We were very close to dying, no two ways about it. We were all very, very, very, very scared indeed.
We had been tacking along, around nine and a half knots, and had just passed the most beautiful part of the Cornish coast, the Manacles. I'd just come off a four-hour watch working the main sheet—bringing it in, letting it out—and moving the traveler. I had gone below deck and was just falling asleep, just on the edge, when the boat turned over.
Rick, who was asleep above me, fell out of his bunk, and I thought, "Oh, there's Rick; why is he lying there?" Then I was thrown out of the bunk. I heard a couple of bangs, and then the boat went over sideways. The bastard went over sideways! I couldn't believe it. At first, I thought we'd tacked, but we couldn't have tacked. Then I thought we'd broached, but we were sailing into the wind, and you don't broach when you are sailing into the wind. And then I thought, "Goddam it, this thing is still going over."
Rick said, "Come on," and he moved quickly toward the hatch. At that moment, two heavy sails—which take six men to lift—fell on us. We humped and shunted our way along underneath, kneeling. I've got bruises all over my legs. Suddenly I saw this patch of blue, and then we realized, "God, the boat's upside down!" We were so disoriented. We had started crawling up before we realized we had turned turtle.
It was bloody frightening. What a thing to happen. It didn't make sense to us that the boat had turned upside down. It was horrible, messy and smelly in there. Foul. I can't imagine what it would have been like to have had to spend the night there. Pretty awful—and we were down there only 20 minutes, though we didn't have any sense of time.
We lifted a mainsail off Pascal, a French sailor. He was shouting, "I'm drowning." You just do what you've got to do. It was a time for doing, getting things done. Not thinking. It wasn't until we felt that we were a little bit safer, that nobody had his life in immediate danger, that we could work out what kind of situation we were in, what the problem was and how to deal with it.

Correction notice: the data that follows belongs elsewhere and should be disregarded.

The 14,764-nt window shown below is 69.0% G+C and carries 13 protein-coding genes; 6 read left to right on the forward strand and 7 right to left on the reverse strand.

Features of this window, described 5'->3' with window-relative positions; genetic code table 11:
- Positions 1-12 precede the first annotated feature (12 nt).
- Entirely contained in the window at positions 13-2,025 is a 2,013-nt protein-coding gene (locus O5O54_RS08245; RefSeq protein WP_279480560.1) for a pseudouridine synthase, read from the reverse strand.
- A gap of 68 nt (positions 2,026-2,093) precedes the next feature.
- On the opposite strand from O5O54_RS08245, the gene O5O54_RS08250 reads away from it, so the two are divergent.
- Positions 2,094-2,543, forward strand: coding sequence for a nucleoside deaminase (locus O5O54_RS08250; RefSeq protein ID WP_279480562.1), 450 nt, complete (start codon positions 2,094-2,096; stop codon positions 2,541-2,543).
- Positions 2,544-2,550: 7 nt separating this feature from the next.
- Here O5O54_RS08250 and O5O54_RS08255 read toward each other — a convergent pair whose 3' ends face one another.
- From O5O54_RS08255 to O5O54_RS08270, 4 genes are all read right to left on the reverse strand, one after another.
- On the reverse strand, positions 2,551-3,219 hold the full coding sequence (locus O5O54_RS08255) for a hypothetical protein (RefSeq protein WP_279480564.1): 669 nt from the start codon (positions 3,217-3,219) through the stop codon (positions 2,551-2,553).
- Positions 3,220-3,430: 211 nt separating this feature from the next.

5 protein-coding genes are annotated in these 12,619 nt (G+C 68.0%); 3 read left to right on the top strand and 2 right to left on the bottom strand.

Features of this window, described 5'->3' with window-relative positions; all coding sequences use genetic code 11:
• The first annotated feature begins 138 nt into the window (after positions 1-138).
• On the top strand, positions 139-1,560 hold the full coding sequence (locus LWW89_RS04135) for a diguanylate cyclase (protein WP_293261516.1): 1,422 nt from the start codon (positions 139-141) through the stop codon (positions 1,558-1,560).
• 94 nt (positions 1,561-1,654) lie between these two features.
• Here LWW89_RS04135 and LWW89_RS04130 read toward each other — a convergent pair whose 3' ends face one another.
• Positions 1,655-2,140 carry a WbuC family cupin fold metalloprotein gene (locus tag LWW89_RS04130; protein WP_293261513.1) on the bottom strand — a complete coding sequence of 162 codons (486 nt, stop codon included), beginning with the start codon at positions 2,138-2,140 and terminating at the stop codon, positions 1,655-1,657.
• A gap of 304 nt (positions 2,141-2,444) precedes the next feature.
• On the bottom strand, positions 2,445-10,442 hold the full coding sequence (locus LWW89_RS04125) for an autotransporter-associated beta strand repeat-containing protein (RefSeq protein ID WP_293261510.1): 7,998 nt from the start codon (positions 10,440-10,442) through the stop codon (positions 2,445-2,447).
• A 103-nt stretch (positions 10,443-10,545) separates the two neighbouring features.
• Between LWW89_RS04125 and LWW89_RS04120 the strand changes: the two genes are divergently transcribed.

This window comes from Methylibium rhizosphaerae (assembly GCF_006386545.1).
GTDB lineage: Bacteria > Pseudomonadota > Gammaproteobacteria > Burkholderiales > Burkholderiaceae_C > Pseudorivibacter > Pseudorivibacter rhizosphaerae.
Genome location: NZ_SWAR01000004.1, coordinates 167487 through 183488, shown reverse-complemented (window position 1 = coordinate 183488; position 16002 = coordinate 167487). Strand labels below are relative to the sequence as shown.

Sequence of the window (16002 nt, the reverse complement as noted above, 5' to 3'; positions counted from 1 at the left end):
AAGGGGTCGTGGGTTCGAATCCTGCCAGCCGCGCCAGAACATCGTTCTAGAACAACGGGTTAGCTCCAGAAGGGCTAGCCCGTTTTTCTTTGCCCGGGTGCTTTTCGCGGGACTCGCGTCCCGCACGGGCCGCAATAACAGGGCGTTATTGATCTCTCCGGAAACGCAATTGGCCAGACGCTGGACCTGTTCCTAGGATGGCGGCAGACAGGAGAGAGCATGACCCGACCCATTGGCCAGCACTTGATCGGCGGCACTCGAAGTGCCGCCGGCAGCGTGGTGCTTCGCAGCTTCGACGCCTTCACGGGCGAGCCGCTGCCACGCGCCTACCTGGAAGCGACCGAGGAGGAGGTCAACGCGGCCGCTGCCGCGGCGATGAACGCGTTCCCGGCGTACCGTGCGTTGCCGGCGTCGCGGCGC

There was no panic, just very clear thinking. We realized at that time we would be much safer staying inside the hull and not trying to get out. We dealt with it. That was all. Simple as that. If anybody had panicked, he probably wouldn't be alive. You subconsciously know that panicking will make you do stupid things, and that's the way you are going to die. There was no place for panic. The human machine is designed to react in moments of extreme stress. It sees that one acts logically. That instinct works very well with us. In my head I just said, "Look out for brother Jonny. Look after all the guys, but especially Jonny." When I first got to the hatch, he was there. But he then decided to go for it, to get out through the hatch by swimming down and out and up. After that, I didn't know where he was—on or off the boat. I imagined that he and the others had gotten out and were sitting on the hull.